Tong A, Sainsbury P, Craig J. Consolidated criteria for reporting qualitative research (COREQ): a 32-item checklist for interviews and focus groups. International Journal for Quality in Health Care 2007;19(6):349-357.

Domain 1: Research team and reflexivity

Personal Characteristics

1. Interviewer/facilitator

Which author/s conducted the interview or focus group?

Joy Probyn (pg 5).

2. Credentials

What were the researcher’s credentials?

PhD (pg 1 and 5).

3. Occupation

What was their occupation at the time of the study?

Research Fellow (pg 1 and 5).

4. Gender

Was the researcher male or female?

Female (pg 1).

5. Experience and training

What experience or training did the researcher have?

10 years experience of conducting qualitative health research (4 years post-doctoral); PhD research training (pg 1 and 5).

Relationship with participants

6. Relationship established

Was a relationship established prior to study commencement?

No (pg 4-5 explain recruitment and interview process).

7. Participant knowledge of the interviewer

What did the participants know about the researcher? e.g. personal goals, reasons for doing the research

University researcher not involved in direct care provision with aim to improve informed consent practice for PCI (pg 5).

8. Interviewer characteristics

What characteristics were reported about the interviewer / facilitator? e.g.

Bias, assumptions, reasons and interests in the research topic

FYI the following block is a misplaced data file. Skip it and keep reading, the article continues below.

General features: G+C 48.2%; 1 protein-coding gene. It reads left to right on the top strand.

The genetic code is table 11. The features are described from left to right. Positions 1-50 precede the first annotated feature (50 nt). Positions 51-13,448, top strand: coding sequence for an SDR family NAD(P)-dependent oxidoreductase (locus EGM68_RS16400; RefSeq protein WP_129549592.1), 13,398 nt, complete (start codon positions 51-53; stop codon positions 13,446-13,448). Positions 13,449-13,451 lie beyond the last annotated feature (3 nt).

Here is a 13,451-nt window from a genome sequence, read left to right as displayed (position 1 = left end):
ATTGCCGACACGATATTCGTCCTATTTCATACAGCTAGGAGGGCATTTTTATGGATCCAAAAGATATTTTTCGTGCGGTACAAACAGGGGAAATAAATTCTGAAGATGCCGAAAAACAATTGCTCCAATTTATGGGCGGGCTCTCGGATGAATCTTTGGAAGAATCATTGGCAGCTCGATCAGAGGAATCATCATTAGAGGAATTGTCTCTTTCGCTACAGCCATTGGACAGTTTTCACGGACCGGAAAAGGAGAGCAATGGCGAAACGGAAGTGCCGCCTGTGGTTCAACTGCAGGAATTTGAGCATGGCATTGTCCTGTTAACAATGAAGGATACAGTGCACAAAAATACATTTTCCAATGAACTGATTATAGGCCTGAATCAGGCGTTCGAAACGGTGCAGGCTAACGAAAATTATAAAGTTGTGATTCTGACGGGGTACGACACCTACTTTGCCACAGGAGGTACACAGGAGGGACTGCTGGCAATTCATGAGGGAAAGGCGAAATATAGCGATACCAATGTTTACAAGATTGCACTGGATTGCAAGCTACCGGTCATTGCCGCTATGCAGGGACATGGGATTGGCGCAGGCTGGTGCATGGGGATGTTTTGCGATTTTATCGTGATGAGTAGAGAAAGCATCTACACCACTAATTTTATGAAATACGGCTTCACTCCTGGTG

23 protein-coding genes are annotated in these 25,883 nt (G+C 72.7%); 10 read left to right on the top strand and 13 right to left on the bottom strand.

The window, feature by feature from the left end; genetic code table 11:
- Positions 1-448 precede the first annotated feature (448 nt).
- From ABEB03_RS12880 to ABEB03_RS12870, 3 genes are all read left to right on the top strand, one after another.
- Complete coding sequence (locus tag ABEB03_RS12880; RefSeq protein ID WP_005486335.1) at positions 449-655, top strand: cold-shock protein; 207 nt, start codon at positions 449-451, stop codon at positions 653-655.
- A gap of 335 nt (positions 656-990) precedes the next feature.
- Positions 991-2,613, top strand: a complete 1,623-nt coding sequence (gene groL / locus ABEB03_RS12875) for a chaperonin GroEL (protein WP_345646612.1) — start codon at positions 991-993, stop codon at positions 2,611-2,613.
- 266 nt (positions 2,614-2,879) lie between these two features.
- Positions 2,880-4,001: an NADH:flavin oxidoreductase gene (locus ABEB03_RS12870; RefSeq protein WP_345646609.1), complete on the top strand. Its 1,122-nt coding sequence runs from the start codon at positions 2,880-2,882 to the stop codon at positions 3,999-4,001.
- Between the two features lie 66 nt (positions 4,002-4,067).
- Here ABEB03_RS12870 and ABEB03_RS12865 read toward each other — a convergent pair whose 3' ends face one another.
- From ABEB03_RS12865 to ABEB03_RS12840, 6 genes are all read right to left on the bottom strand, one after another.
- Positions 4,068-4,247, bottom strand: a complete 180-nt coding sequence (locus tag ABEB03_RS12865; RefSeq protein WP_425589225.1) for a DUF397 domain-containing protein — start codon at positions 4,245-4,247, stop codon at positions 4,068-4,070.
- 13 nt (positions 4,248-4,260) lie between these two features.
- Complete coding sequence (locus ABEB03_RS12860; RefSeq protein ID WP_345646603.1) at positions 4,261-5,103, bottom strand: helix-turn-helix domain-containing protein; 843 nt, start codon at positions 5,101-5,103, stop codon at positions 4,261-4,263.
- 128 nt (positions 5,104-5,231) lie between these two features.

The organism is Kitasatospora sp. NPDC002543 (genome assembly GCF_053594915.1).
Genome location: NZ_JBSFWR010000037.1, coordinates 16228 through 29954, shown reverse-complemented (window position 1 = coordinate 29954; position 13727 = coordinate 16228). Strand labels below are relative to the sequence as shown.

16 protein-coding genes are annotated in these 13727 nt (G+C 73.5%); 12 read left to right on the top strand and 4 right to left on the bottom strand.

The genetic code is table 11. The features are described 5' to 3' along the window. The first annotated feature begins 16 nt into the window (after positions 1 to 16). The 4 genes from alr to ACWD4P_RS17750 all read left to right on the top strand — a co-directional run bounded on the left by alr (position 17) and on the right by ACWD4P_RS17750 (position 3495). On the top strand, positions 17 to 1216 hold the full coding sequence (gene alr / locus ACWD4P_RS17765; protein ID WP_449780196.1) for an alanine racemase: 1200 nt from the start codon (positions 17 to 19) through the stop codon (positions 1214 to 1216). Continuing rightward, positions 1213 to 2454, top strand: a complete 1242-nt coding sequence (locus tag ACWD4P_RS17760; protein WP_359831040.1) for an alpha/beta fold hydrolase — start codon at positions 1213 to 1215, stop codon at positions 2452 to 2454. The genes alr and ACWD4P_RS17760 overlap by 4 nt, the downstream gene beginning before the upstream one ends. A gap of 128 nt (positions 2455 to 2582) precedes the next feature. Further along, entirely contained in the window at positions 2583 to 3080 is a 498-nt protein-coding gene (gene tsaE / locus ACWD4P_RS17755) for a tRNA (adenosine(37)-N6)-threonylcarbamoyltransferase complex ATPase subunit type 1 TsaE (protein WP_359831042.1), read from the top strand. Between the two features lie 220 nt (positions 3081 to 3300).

Female post-doctoral qualitative researcher, not involved in care provision working with a larger team of health professionals, researchers and service users (pages 1 and 5).

Domain 2: study design

Theoretical framework

9. Methodological orientation and

Theory

What methodological orientation was stated to underpin the study?

e.g. grounded theory, discourse analysis, ethnography, phenomenology, content analysis

Constructivist grounded theory (pg 4).

Participant selection

10. Sampling

How were participants selected?

e.g. purposive, convenience, consecutive, snowball

Purposive and theoretical sampling (pg 4).

11. Method of approach

How were participants approached? e.g. face-to-face, telephone, mail, email

Mail and face-to-face (pg 4).

12. Sample size

How many participants were in the study?

60 (41 patients and 19 cardiologists) (pg 4).

13. Non-participation

How many people refused to participate or dropped out? Reasons?

Ninety-eight eligible patients and 22 cardiologists were invited to participate. The final sample comprised 41 patients (42% response rate) and 19 cardiologists (13 consultant cardiologists and 6 cardiology registrars; 86% response rate). Informed consent discussions were audio-recorded for 37 of the 41 patient participants. Thirteen acute patients at one hospital withdrew before interview; nine changed their mind and four were not contactable (pg 6).

Setting

14. Setting of data collection

Where was the data collected? e.g. home, clinic, workplace

Hospital (cardiologists and patients) or home (patients) (pg 5).

15. Presence of non-participants

Was anyone else present besides the participants and researchers?

No (pg 6).

16. Description of sample

What are the important characteristics of the sample?

e.g. demographic data, date